An Australian lawmaker on Thursday alleged she was sexually "assaulted" by a fellow senator in Parliament House, stating the building was "not a safe place" for women to work.
In a tearful Senate address, independent Lidia Thorpe said she had been subjected to "sexual comments", cornered in a stairwell, "inappropriately touched" and "propositioned" by "powerful men".
Parliament, she said, "is not a safe place for women".
Thorpe on Wednesday accused a fellow senator of "sexually assaulting" her, before being forced to withdraw the remark under threat of parliamentary sanction.
But on Thursday, Thorpe restated the core of her allegations against conservative David Van, who has strenuously denied the claims.
A visibly emotional Van responded in Parliament, describing the allegations as "scandalous" and "concocted" before calling for an investigation.
With hands trembling as he read from a printed statement, Van accused Thorpe of "bringing the Senate into disrepute" and "cowering under the umbrella of parliamentary privilege".
Van's Liberal Party suspended him on Thursday over the claims, which have upended Canberra politics and rekindled accusations that Australia's crucible of democracy is also a bastion of sexism and misogyny.
In an address to the Senate, Thorpe acknowledged that "sexual assault" meant different things to different people, and went on to describe her experiences in the corridors of power.
"What I experienced was being followed, aggressively propositioned and inappropriately touched," she said.
In 2021, Van was forced to move his parliamentary office away from Thorpe's after an unspecified complaint, both senators have acknowledged.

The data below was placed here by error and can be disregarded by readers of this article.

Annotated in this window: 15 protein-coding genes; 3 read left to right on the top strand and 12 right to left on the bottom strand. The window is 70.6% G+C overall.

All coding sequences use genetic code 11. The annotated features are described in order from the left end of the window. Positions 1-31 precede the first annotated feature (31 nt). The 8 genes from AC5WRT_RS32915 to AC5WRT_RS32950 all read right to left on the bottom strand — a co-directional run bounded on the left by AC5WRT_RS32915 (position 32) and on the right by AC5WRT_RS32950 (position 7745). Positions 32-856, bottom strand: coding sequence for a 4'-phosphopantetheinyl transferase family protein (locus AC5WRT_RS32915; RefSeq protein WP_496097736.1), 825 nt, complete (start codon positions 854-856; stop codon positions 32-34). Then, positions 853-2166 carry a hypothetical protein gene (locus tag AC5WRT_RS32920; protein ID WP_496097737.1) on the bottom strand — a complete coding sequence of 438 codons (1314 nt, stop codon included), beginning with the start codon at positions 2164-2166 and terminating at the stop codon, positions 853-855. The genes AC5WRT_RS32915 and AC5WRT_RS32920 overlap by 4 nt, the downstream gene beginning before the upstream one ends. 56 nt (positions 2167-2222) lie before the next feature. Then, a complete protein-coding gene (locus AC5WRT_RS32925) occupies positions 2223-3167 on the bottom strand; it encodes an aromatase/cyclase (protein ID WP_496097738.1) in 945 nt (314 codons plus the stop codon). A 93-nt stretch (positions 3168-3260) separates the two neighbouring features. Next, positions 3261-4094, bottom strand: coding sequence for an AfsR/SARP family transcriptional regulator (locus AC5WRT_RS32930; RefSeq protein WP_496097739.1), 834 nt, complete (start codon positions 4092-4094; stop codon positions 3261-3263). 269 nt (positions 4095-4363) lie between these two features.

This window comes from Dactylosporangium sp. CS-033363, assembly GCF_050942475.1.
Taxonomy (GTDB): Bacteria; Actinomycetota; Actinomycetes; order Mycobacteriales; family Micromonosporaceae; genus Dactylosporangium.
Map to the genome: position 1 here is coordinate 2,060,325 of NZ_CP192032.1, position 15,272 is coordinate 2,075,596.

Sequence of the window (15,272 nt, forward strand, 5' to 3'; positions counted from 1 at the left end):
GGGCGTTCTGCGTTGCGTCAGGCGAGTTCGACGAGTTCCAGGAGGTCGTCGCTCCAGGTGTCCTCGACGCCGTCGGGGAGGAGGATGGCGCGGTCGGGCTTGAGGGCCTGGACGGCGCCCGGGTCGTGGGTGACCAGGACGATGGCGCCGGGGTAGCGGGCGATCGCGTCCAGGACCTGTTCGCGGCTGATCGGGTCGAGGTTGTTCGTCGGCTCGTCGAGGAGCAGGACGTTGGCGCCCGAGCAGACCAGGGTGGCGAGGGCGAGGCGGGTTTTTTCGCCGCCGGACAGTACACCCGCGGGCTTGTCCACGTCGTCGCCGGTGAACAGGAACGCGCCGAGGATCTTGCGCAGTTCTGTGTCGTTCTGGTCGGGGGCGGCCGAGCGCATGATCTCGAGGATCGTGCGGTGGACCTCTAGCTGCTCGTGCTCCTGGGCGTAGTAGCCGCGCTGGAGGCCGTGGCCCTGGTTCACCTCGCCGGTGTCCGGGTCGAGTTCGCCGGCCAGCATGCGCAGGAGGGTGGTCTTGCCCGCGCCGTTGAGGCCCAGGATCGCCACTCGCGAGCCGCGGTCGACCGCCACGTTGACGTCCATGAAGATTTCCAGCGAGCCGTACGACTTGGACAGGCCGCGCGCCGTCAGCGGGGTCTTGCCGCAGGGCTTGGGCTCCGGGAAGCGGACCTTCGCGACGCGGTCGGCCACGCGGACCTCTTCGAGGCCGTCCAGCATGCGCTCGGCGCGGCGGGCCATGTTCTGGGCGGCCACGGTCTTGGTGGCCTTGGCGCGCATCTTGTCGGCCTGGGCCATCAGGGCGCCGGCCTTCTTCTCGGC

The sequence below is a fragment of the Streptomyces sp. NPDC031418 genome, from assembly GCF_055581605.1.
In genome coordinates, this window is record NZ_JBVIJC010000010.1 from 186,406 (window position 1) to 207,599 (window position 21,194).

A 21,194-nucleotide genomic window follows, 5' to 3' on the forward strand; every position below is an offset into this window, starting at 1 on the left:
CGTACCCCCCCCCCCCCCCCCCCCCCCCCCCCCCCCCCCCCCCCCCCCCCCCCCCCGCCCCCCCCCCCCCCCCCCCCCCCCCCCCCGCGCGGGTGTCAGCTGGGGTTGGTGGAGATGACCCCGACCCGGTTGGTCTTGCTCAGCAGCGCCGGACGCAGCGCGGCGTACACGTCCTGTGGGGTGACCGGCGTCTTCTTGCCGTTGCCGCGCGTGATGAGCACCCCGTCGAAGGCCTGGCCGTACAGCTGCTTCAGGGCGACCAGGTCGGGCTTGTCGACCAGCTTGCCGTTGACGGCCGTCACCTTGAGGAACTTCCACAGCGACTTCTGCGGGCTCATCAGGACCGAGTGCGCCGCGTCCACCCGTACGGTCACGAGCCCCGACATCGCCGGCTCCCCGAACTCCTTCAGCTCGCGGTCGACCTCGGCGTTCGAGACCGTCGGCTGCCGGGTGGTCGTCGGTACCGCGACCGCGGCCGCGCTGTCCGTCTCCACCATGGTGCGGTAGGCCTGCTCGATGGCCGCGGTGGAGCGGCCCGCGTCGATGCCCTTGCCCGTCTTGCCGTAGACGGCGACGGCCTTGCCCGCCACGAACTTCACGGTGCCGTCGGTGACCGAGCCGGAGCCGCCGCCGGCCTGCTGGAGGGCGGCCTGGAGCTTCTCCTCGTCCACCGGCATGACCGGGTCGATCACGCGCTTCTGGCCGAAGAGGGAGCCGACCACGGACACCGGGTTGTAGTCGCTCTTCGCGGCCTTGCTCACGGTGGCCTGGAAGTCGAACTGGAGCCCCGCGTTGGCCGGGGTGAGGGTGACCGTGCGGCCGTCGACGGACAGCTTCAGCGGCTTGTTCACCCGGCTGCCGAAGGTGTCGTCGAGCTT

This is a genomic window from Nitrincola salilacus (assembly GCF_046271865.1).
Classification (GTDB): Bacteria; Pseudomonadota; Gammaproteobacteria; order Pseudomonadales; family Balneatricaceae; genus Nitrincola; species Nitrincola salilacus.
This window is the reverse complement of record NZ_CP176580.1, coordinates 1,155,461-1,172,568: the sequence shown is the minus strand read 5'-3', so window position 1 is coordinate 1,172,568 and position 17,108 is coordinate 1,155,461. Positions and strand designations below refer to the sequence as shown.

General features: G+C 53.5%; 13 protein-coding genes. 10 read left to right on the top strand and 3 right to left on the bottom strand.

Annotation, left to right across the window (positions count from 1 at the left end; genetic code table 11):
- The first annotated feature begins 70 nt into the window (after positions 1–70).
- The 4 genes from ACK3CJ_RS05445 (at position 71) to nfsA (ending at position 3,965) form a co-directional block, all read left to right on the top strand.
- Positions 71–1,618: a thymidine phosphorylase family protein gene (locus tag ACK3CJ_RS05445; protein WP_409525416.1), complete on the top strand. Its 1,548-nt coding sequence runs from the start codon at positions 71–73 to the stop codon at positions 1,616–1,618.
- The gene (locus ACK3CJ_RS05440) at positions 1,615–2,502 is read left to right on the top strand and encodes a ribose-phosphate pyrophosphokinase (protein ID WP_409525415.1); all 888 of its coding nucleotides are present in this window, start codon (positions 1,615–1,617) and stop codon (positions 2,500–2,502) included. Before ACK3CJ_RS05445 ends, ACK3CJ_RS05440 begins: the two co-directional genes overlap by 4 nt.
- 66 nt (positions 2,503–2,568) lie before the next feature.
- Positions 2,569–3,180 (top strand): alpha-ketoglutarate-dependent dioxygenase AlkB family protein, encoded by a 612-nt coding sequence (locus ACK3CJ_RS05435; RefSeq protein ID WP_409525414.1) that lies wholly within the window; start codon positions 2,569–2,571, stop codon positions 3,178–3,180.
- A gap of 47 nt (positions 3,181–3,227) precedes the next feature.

Thorpe told fellow lawmakers she "was afraid to walk out of the office door. I would open the door slightly and check the coast was clear before stepping out".
"It was to the degree that I had to be accompanied by someone whenever I walked inside this building," she added.
"I know there are others that have experienced similar things and have not come forward in the interests of their careers."
While the allegations were protected from Australia's severe defamation laws, Thorpe said that Van had engaged lawyers in the matter.
Widespread sexual harassment
Since 2021, Australian politics has been roiled by high-profile allegations of assault and harassment inside parliament.
Former political aide Brittany Higgins alleged that a fellow conservative staffer raped her on a couch in a Cabinet minister's parliamentary office following a night of heavy drinking in March 2019.
Five separate investigations followed, collectively delivering a scathing indictment on the frequently sexist nature of Australian politics.
One government-backed inquiry found that sexual harassment and bullying were widespread in parliament, affecting both lawmakers and staff.
One in three people working in Parliament at the time said they "have experienced some form of sexual harassment while working there".
That included 63% of the country's female parliamentarians.
The Higgins case sparked national protests and a high-profile court case that ended in a mistrial.
It was not retried because prosecutors feared the strain it would put on Higgins's mental health.
The man in question has sued multiple journalists for reporting on the allegations and threatened to sue his accuser.
He has denied the allegations, and in court pleaded not guilty to one charge of sexual intercourse without consent.
The controversy has reignited in recent weeks, after opposition conservatives leapt on a series of leaked text messages to accuse the now centre-left government of politicising the issue.